The Time Of The Great Fever


As the boom moved forward in the 1950’s, it spilled off the Colorado Plateau into Nevada, California, Wyoming, and New Mexico. Indeed, the most substantial source of uranium in the United States was uncovered at Ambrosia Lake, New Mexico, and benefited a woman whose life was in almost all respects contrary to Charlie Steen’s, yet no less flamboyant or bizarre. Stella Dysart was a recklessly energetic promoter whose peddling of stock in oil companies that rarely drilled more than a few shallow dusters had gotten her run out of Utah by that state’s Securities Commission and sixteen months behind bars in a Los Angeles jail—with a probationary requirement that she not “engage in investment transactions” in California for another fifteen years. When she left California in 1948, seventy years old and still harried by the Federal Securities and Exchange Commission, it seemed the end of the trail for her.

Stella made her way to Ambrosia Lake, a dry lake not far from Grants. Perfect oil country, or so it had always seemed to Stella, who during the 1920’s and 1930’s had purchased 3,000 acres of her own and 3,080 additional checkerboarded acres that belonged to her Landowners Family—the investors she had seduced with her promises of oil. In 1951 the determined wildcatter drilled 2,749 dry feet into the faulted dome. Nothing. Dry.

But Charlie Steen’s find had shown that uranium can turn up in what appears to be oil country. That plus other uranium discoveries in the Grants area beneath the Morrison formation led young Louis B. Lothmann of Houston to approach Stella Dysart about leasing land to his Mid-Continent Exploration Company. The old wildcatter had a fondness for the young man, and she agreed. On March 17, 1955, at 292 feet, the drill bit into an incredibly rich lode of black coffinite.

It took a few years to get mining and milling going in a healthy way, and almost three for Stella Dysart to start receiving the 17.5 per cent royalty checks that made her one of the wealthiest women in the West. With riches came respectability—climaxed with her induction into the New Mexico Hall of Fame shortly before her death at eighty-eight.

Ironically the Ambrosia Lake find signaled the climax to the boom, and the ordinary man’s phantom dream of riches was to evaporate shortly. In 1948 there had been only two uranium mills refining ore into “yellow cake” concentrate that was trucked in fifty-fivegallon drums to the AEC facility in Grand Junction, there to await further reduction into uranium oxide. In 1954 there were eight such mills reducing ore from nearly a thousand mines, most of them shipping fewer than ten tons of ore a day. But by January of 1957 there were twelve mills operating and eight more on the drawing boards; domestic production increased from 1,450 tons of uranium oxide in 1954 (the first year for which the security-conscious AEC released figures) to 7,584 tons for the year 1957.

Even though still importing more than half its uranium from abroad, the United States was clearly not a have-not nation after all, and its nuclear defense fears had been allayed. In the autumn of 1957 the director of the AEC’s Raw Materials Division, Jesse Johnson, announced that the nation had “arrived at the point where it is no longer in the interest of the government to increase production of uranium concentrate.” The following November the AEC announced that no uranium concentrate would be purchased from ore reserves not already developed. For the prospector and small-time developer the party was over, the bar was closed, and the exit door was brightly lit.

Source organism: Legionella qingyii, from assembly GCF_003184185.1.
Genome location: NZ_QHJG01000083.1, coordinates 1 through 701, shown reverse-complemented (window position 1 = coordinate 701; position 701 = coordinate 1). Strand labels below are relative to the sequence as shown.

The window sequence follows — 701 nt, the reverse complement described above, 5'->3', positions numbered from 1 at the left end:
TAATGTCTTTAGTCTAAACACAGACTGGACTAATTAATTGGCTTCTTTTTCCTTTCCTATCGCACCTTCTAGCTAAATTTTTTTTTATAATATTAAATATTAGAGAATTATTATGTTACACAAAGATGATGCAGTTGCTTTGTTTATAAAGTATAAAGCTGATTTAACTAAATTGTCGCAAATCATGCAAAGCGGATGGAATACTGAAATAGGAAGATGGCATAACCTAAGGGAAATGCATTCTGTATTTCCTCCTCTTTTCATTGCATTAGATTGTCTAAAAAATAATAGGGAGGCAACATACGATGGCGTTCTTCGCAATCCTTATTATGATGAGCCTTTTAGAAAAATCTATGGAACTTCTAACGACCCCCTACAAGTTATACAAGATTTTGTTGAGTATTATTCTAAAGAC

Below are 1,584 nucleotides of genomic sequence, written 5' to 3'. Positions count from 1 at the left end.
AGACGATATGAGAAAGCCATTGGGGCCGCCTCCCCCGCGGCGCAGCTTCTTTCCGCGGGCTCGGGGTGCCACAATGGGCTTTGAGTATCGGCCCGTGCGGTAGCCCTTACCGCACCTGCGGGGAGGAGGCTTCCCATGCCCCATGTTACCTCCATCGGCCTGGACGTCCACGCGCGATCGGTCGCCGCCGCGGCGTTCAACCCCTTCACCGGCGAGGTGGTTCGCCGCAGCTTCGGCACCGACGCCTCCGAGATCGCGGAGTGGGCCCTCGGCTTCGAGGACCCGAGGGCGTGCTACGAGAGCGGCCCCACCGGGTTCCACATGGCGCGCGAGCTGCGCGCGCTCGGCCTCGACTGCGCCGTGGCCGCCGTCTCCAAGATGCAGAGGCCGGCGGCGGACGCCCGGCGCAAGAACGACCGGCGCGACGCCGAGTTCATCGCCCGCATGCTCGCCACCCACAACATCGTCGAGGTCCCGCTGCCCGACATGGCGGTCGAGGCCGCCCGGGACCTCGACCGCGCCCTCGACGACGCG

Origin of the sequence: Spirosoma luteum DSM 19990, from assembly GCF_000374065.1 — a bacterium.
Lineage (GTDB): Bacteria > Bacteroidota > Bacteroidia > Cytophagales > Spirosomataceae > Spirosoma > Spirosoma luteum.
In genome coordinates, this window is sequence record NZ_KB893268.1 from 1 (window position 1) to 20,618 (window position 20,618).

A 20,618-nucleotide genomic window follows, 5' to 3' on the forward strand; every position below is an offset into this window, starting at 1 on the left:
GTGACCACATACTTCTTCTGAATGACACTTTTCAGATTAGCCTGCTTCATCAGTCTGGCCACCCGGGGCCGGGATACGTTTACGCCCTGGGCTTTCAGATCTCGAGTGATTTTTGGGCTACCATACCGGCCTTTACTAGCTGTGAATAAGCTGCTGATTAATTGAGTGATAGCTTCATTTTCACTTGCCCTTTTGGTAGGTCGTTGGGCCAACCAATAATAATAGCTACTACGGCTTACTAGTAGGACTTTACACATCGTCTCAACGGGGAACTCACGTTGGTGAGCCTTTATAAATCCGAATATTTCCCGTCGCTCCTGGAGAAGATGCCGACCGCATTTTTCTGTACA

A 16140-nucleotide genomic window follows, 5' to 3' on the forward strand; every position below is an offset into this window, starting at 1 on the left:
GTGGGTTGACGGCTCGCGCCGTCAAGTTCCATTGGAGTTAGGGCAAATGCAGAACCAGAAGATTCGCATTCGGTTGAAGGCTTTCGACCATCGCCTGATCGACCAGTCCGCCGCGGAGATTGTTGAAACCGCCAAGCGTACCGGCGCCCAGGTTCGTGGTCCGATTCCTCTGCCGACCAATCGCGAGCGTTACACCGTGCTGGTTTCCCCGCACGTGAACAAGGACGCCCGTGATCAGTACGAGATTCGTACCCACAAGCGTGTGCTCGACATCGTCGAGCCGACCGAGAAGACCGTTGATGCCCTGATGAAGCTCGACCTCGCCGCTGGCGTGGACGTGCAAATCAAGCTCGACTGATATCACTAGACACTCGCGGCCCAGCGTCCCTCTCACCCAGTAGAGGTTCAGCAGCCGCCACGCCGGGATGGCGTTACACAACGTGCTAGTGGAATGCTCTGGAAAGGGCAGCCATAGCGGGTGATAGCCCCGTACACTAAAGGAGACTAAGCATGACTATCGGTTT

True, domestic production continued to climb, but the producers now were large corporations such as Kerr-McGee, Homestake Mining, and Anaconda, which had entered the field during the rush and had the political muscle to hold onto contracts. Also true was that the uranium “glut” proved temporary, and in the mid-sixties a second boom visited the Colorado Plateau when the AEC relaxed its absolute control over uranium and the fissionable metal could be sold privately to fuel the fledgling nuclear power industry at home and abroad. It has been an ongoing boom of a different color, however, this time without supports, guarantees, or subsidies, and requiring far more money than that for grub, a jeep, and a Geiger counter. Surface deposits have been depleted, and the cost for drilling has gone up from $2 or $3 a foot to anywhere between $225 and $250 a foot today. With the veins now down two or three thousand feet, that is a lot of capital to gamble on finding workable ore—especially when the chances are something like one in forty. Exxon and General Electric and Union Carbide might be able to come up with that kind of money, but certainly not the small one- or two-man operations, the socalled poor-boy mines.

Other troubles beset the small operators, including more stringent mining safety laws and soaring shipping costs. Worse for those few veteran uranauts who still gather to grouse over coffee in Moab’s cafés are the costs these days of even holding a claim, let alone mining it. The ultimate villain to these sagebrush rebels is the Bureau of Land Management, which lately has taken to strictly enforcing the provision under the Mining Law of 1872 that requires every unpatented claim holder to do one hundred dollars worth of assessment work a year to hold his claim.